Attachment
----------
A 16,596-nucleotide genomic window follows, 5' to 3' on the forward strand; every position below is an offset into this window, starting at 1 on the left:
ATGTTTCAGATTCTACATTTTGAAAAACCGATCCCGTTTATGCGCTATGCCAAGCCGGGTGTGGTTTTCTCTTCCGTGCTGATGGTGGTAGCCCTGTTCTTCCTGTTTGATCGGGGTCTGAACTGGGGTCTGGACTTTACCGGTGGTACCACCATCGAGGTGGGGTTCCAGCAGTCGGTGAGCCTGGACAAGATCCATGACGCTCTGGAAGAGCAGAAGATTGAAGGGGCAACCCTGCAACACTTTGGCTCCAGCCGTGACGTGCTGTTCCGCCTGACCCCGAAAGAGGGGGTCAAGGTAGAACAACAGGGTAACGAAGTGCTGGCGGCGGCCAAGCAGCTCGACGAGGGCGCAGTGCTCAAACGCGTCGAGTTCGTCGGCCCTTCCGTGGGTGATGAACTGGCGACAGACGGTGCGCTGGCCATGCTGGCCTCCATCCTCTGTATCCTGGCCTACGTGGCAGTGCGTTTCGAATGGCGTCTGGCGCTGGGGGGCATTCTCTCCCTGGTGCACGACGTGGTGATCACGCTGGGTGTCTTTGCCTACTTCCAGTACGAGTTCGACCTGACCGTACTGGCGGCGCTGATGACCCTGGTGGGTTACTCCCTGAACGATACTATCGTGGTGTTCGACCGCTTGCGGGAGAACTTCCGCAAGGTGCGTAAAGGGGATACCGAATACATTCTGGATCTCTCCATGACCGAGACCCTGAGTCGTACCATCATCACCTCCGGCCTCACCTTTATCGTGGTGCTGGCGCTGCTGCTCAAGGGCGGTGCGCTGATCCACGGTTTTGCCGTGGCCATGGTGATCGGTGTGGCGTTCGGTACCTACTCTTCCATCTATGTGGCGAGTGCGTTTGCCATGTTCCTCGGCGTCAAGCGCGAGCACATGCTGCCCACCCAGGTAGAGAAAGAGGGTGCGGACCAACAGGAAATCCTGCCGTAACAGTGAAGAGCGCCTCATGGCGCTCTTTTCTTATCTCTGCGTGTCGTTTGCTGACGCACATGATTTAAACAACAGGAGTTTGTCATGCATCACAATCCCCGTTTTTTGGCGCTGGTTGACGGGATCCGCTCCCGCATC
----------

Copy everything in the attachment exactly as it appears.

A 16,596-nucleotide genomic window follows, 5' to 3' on the forward strand; every position below is an offset into this window, starting at 1 on the left:
ATGTTTCAGATTCTACATTTTGAAAAACCGATCCCGTTTATGCGCTATGCCAAGCCGGGTGTGGTTTTCTCTTCCGTGCTGATGGTGGTAGCCCTGTTCTTCCTGTTTGATCGGGGTCTGAACTGGGGTCTGGACTTTACCGGTGGTACCACCATCGAGGTGGGGTTCCAGCAGTCGGTGAGCCTGGACAAGATCCATGACGCTCTGGAAGAGCAGAAGATTGAAGGGGCAACCCTGCAACACTTTGGCTCCAGCCGTGACGTGCTGTTCCGCCTGACCCCGAAAGAGGGGGTCAAGGTAGAACAACAGGGTAACGAAGTGCTGGCGGCGGCCAAGCAGCTCGACGAGGGCGCAGTGCTCAAACGCGTCGAGTTCGTCGGCCCTTCCGTGGGTGATGAACTGGCGACAGACGGTGCGCTGGCCATGCTGGCCTCCATCCTCTGTATCCTGGCCTACGTGGCAGTGCGTTTCGAATGGCGTCTGGCGCTGGGGGGCATTCTCTCCCTGGTGCACGACGTGGTGATCACGCTGGGTGTCTTTGCCTACTTCCAGTACGAGTTCGACCTGACCGTACTGGCGGCGCTGATGACCCTGGTGGGTTACTCCCTGAACGATACTATCGTGGTGTTCGACCGCTTGCGGGAGAACTTCCGCAAGGTGCGTAAAGGGGATACCGAATACATTCTGGATCTCTCCATGACCGAGACCCTGAGTCGTACCATCATCACCTCCGGCCTCACCTTTATCGTGGTGCTGGCGCTGCTGCTCAAGGGCGGTGCGCTGATCCACGGTTTTGCCGTGGCCATGGTGATCGGTGTGGCGTTCGGTACCTACTCTTCCATCTATGTGGCGAGTGCGTTTGCCATGTTCCTCGGCGTCAAGCGCGAGCACATGCTGCCCACCCAGGTAGAGAAAGAGGGTGCGGACCAACAGGAAATCCTGCCGTAACAGTGAAGAGCGCCTCATGGCGCTCTTTTCTTATCTCTGCGTGTCGTTTGCTGACGCACATGATTTAAACAACAGGAGTTTGTCATGCATCACAATCCCCGTTTTTTGGCGCTGGTTGACGGGATCCGCTCCCGCATC